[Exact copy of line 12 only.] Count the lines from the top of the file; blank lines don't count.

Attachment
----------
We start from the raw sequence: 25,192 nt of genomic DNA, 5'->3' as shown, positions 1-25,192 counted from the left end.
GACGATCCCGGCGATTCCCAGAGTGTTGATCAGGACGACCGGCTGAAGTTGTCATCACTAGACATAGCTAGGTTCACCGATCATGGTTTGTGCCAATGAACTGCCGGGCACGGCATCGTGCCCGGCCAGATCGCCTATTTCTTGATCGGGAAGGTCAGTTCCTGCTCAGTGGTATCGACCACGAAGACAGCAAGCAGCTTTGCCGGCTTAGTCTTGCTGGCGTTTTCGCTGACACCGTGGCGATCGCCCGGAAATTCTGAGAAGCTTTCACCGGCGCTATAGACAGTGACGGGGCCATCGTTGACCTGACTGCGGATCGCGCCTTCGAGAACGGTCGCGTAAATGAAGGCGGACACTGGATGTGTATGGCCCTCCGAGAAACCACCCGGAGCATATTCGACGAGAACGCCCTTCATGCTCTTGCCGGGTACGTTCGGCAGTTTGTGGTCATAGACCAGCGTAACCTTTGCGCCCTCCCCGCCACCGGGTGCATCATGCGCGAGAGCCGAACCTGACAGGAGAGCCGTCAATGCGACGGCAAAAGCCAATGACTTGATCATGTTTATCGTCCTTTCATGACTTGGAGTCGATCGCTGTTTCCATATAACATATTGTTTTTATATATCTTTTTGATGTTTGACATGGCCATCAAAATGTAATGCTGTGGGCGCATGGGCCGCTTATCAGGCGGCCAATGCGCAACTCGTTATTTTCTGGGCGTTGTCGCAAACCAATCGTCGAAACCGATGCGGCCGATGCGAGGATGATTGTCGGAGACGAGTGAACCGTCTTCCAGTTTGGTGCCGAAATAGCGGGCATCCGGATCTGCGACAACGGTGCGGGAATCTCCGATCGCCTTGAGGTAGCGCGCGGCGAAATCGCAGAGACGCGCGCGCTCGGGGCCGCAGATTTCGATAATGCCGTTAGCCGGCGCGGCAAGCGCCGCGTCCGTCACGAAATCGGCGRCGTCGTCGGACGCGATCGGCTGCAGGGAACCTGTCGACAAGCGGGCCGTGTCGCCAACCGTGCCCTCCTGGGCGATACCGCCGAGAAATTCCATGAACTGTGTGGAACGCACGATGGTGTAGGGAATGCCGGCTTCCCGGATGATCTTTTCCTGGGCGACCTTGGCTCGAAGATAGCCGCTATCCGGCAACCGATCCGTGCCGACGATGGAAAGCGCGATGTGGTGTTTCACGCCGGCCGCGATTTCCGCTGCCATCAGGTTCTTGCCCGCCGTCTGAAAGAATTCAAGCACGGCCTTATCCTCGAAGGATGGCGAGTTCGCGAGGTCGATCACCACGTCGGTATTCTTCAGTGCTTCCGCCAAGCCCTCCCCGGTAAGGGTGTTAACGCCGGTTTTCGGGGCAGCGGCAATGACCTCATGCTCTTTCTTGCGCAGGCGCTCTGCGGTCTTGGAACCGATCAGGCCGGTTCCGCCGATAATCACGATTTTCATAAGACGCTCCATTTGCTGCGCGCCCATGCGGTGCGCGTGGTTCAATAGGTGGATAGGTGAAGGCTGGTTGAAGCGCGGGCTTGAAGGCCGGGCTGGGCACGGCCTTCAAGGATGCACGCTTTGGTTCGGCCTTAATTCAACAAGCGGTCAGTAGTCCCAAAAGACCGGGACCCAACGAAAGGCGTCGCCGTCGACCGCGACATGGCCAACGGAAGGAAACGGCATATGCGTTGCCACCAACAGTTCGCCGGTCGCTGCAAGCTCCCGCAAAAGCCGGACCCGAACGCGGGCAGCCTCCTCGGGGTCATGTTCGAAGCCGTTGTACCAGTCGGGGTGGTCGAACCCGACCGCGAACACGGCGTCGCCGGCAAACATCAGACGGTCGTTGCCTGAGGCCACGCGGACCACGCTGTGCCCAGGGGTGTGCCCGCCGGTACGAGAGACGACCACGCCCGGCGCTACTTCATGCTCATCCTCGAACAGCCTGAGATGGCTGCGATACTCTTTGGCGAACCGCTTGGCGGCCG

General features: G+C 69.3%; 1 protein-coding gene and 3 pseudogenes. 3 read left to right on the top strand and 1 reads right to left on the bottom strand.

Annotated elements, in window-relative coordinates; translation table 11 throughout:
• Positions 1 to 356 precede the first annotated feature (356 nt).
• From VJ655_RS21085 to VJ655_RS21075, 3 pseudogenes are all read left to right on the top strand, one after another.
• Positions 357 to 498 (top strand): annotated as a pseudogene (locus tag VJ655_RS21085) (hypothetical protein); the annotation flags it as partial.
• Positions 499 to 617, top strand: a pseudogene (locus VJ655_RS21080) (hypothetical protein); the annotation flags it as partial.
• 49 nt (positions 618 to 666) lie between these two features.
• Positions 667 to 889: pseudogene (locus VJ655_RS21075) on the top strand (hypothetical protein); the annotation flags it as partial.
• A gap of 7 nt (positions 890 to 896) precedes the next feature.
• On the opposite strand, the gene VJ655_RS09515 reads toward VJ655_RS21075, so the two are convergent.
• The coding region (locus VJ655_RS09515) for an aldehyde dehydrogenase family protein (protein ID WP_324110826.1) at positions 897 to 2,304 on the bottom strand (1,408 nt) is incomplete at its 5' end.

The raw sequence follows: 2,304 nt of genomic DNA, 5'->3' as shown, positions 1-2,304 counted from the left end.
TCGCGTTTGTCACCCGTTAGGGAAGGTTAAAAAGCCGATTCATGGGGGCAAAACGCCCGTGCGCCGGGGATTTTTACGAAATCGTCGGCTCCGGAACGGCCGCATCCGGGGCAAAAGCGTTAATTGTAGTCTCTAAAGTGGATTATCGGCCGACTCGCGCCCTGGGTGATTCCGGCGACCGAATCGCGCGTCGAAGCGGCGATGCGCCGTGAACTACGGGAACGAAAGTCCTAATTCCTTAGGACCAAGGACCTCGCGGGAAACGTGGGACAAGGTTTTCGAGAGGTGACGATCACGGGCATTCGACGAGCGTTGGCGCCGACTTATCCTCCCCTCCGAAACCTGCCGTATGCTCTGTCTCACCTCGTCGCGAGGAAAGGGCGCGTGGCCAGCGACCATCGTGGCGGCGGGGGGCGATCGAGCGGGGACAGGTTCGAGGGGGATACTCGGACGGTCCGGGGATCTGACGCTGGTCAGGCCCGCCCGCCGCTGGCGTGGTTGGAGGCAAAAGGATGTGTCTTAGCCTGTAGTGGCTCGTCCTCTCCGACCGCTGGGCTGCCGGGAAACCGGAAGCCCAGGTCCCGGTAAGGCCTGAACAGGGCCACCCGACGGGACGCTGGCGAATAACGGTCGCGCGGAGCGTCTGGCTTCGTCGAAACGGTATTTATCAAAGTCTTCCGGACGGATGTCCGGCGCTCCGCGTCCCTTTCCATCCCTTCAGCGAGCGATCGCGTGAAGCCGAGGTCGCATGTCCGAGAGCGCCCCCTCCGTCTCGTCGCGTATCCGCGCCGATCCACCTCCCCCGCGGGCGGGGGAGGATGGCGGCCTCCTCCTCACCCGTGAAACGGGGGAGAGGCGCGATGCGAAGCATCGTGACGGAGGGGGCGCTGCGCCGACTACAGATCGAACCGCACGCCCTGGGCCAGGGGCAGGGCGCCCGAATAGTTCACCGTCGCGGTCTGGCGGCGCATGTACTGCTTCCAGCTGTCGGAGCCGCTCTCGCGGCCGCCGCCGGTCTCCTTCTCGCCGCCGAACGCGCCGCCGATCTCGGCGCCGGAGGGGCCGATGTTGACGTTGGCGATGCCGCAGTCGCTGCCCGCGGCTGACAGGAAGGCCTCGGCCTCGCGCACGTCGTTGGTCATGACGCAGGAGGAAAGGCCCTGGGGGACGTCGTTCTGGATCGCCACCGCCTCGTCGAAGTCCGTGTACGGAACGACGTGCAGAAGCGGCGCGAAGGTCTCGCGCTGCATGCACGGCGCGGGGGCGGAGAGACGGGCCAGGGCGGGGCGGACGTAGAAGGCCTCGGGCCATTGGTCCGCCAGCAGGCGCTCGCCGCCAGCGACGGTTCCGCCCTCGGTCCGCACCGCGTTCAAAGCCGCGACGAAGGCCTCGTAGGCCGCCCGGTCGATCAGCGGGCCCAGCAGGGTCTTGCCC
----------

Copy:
• On the opposite strand, the gene VJ655_RS09515 reads toward VJ655_RS21075, so the two are convergent.